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Self-Service Business Intelligence, Why it is Essential?

Hemant Todi, SVP, Rabobank

Hemant Todi, SVP, Rabobank

Disruption is not new in banking; after all, today’s banks look very different from even ten years ago. But the scale of separation and the pace of change are unprecedented. Digitalization is rapidly changing customer demands and experiences; those who can differentiate themselves through tailored services and products that add meaningful value to customers would be the ultimate winner. To drive quick outcomes and improve performance, banks have to embrace data-driven culture across the entire span of the organization – not just pockets of expertise in a single function.

Serving California communities grounded in agriculture since 2002, Rabobank, N.A. offers a wide range of financial products and services for individuals, businesses, and agricultural clients. As a bank, we captured a treasure trove of customer data ranging from demographics, transactional, behavioural, web site and social media data. We used only a fraction of our data to generate insights. Sprawling legacy systems, siloed databases, data complexity and sporadic skill sets were common obstacles. Organizations relied on a technology team to drive specific outcomes they’re looking to achieve through data optimization. All this was hindering business to harness the power of data to solve for unmet and under-served needs of a customer.

Over the last four years, we have evolved our approach to enable rapid delivery of advanced self-service business intelligence (BI) and data visualization capabilities. By moving to a user-centred model and establishing stronger working partnerships with our business groups, we now have a robust centre of excellence model delivering self-service data platforms, mobilization of information workers (power users and casual users) and business education and enablement across enterprise. See Image on the next page. Our self-service BI platforms have empowered business groups to analyze information rapidly, make faster, better-informed decisions, and respond quickly to business opportunities. We still have long ways to mature it consistently across all facets of the business. To us, it’s an ongoing journey.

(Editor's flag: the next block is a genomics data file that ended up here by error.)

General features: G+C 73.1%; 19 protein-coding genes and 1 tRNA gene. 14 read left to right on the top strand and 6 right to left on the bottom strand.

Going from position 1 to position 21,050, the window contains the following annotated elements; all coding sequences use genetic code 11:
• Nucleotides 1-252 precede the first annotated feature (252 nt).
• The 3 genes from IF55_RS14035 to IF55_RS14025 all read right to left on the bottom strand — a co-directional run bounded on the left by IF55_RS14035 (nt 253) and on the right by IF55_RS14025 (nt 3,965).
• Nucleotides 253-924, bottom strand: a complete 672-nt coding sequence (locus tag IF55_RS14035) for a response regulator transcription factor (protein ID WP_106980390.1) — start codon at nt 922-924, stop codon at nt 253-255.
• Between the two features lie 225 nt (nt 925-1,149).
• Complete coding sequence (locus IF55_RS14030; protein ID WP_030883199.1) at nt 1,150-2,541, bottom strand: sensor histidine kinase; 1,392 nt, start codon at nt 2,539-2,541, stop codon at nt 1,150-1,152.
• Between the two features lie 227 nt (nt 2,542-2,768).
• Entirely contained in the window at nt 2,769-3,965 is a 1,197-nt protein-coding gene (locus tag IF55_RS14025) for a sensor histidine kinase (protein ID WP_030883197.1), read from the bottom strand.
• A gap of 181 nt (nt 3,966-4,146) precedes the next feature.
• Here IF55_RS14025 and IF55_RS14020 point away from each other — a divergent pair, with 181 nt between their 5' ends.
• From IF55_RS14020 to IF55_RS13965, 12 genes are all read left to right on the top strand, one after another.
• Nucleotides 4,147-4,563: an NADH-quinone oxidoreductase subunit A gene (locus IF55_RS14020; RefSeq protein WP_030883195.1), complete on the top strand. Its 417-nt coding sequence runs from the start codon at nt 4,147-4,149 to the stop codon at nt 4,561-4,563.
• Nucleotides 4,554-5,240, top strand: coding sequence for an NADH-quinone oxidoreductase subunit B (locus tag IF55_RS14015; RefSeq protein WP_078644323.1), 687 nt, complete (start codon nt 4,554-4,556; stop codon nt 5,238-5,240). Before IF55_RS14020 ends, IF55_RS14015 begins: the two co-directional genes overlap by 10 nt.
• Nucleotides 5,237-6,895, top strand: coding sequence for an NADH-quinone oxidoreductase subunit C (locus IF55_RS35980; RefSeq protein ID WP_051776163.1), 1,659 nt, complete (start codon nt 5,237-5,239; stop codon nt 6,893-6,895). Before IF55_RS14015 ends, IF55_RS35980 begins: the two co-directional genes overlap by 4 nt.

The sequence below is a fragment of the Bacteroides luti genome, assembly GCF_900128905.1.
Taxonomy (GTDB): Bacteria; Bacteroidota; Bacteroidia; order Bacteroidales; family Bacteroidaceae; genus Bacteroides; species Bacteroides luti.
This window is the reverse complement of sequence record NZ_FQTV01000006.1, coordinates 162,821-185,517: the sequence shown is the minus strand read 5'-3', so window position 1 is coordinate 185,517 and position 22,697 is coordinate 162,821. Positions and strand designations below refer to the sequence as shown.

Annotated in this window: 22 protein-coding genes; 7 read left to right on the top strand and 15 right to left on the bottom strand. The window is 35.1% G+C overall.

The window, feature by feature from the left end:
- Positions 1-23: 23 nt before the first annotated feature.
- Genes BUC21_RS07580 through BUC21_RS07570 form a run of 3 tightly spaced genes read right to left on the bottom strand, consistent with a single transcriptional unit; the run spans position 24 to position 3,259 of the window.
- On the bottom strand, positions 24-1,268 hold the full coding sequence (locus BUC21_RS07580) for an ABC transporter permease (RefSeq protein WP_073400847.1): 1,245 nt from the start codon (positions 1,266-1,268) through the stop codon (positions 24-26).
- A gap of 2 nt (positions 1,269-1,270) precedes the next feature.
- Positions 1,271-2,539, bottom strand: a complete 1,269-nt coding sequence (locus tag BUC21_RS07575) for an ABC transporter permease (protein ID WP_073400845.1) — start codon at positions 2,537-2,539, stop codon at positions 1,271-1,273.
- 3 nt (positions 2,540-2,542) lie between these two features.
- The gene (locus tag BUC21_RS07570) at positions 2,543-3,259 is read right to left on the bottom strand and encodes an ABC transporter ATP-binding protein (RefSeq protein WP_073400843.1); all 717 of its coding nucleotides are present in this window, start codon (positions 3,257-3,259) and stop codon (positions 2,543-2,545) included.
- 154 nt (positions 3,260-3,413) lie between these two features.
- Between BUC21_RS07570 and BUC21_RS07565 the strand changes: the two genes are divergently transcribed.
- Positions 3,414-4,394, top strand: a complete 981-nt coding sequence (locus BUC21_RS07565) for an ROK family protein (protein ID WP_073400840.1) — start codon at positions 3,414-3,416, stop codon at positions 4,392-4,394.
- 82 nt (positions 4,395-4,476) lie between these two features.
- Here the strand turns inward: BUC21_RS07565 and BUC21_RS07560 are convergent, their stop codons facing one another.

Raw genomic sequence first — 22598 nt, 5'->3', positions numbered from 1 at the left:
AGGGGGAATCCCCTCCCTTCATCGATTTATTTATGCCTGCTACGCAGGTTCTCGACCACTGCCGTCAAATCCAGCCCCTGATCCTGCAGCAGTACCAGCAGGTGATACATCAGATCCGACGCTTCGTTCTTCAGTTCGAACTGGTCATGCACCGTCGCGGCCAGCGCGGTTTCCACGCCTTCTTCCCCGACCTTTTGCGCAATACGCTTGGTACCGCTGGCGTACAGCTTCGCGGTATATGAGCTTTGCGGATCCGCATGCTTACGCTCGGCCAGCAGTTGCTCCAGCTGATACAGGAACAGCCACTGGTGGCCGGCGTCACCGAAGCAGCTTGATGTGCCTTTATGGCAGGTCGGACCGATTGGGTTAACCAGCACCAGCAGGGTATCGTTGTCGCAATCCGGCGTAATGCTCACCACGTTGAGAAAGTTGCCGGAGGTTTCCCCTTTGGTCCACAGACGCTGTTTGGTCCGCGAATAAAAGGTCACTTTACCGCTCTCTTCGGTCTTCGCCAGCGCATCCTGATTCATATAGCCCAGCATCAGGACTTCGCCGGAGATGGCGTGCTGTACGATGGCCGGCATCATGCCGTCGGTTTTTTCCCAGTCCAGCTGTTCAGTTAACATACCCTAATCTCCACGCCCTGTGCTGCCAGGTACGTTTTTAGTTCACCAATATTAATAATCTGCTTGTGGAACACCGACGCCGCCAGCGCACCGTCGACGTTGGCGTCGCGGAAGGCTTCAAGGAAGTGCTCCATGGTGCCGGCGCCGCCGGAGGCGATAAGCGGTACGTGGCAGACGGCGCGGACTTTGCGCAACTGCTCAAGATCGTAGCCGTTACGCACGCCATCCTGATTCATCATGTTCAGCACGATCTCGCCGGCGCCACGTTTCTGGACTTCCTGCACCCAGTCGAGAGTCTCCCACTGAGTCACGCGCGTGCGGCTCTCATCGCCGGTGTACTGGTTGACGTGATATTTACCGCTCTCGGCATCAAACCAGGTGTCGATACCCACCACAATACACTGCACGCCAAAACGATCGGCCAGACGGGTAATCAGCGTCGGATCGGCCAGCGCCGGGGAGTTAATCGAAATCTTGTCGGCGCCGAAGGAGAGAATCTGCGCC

Many factors went into making this journey successful. We took a five-pronged approach.

Management Buy-in: Defined the data strategy roadmap for both short and long term, presented and got buy-in from management on the action plan and investments needed to stand up the self-service BI initiative.

Partnerships: Established a partnership framework for working closely with our business groups to ensure optimal prioritization and management in aligning data delivery to business value.

Agile Methodology: Adopted agile scrum methodology for fast, iterative, and incremental data and BI projects, treating data as a product for self-service consumption.

Business Education and Enablement: Actively focused on information workers to adopt the data platform. I trained them on tools, data interpretation and data communications.

Data Governance: Adopted an overall policy through governance to determine data inventory, data ownership, data quality, information security, and data lineage, so that information workers have a good understanding of the data across the organization and its meaning and confidently apply it for greater business insight and results.

Our next steps include the addition of data platforms for increasing the use of big data as part of our modernizing data access. Also, we are working on ways to more quickly deliver productive, consistent, and secure user experiences on the cloud.

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